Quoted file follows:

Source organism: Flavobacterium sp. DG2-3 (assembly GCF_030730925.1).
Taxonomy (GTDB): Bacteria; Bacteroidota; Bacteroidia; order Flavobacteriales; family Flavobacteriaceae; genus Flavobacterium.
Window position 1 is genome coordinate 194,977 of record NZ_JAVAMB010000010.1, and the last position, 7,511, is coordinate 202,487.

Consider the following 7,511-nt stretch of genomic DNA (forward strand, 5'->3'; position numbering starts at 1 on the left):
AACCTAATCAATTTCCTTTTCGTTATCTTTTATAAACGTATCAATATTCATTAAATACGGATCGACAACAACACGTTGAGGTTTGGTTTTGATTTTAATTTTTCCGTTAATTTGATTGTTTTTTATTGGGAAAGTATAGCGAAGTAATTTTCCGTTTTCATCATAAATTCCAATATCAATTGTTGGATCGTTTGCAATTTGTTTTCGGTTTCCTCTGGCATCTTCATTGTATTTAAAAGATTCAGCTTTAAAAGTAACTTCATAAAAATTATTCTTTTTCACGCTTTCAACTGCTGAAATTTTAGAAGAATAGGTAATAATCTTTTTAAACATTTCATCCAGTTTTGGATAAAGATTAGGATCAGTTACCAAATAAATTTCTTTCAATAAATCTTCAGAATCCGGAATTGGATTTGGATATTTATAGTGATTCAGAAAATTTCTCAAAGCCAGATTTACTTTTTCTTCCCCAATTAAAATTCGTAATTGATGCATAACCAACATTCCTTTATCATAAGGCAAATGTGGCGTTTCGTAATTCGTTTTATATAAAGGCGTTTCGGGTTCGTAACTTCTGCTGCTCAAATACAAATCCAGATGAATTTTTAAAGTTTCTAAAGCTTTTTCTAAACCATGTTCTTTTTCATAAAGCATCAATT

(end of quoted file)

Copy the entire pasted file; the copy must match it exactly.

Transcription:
Source organism: Flavobacterium sp. DG2-3 (assembly GCF_030730925.1).
Taxonomy (GTDB): Bacteria; Bacteroidota; Bacteroidia; order Flavobacteriales; family Flavobacteriaceae; genus Flavobacterium.
Window position 1 is genome coordinate 194,977 of record NZ_JAVAMB010000010.1, and the last position, 7,511, is coordinate 202,487.

Consider the following 7,511-nt stretch of genomic DNA (forward strand, 5'->3'; position numbering starts at 1 on the left):
AACCTAATCAATTTCCTTTTCGTTATCTTTTATAAACGTATCAATATTCATTAAATACGGATCGACAACAACACGTTGAGGTTTGGTTTTGATTTTAATTTTTCCGTTAATTTGATTGTTTTTTATTGGGAAAGTATAGCGAAGTAATTTTCCGTTTTCATCATAAATTCCAATATCAATTGTTGGATCGTTTGCAATTTGTTTTCGGTTTCCTCTGGCATCTTCATTGTATTTAAAAGATTCAGCTTTAAAAGTAACTTCATAAAAATTATTCTTTTTCACGCTTTCAACTGCTGAAATTTTAGAAGAATAGGTAATAATCTTTTTAAACATTTCATCCAGTTTTGGATAAAGATTAGGATCAGTTACCAAATAAATTTCTTTCAATAAATCTTCAGAATCCGGAATTGGATTTGGATATTTATAGTGATTCAGAAAATTTCTCAAAGCCAGATTTACTTTTTCTTCCCCAATTAAAATTCGTAATTGATGCATAACCAACATTCCTTTATCATAAGGCAAATGTGGCGTTTCGTAATTCGTTTTATATAAAGGCGTTTCGGGTTCGTAACTTCTGCTGCTCAAATACAAATCCAGATGAATTTTTAAAGTTTCTAAAGCTTTTTCTAAACCATGTTCTTTTTCATAAAGCATCAATT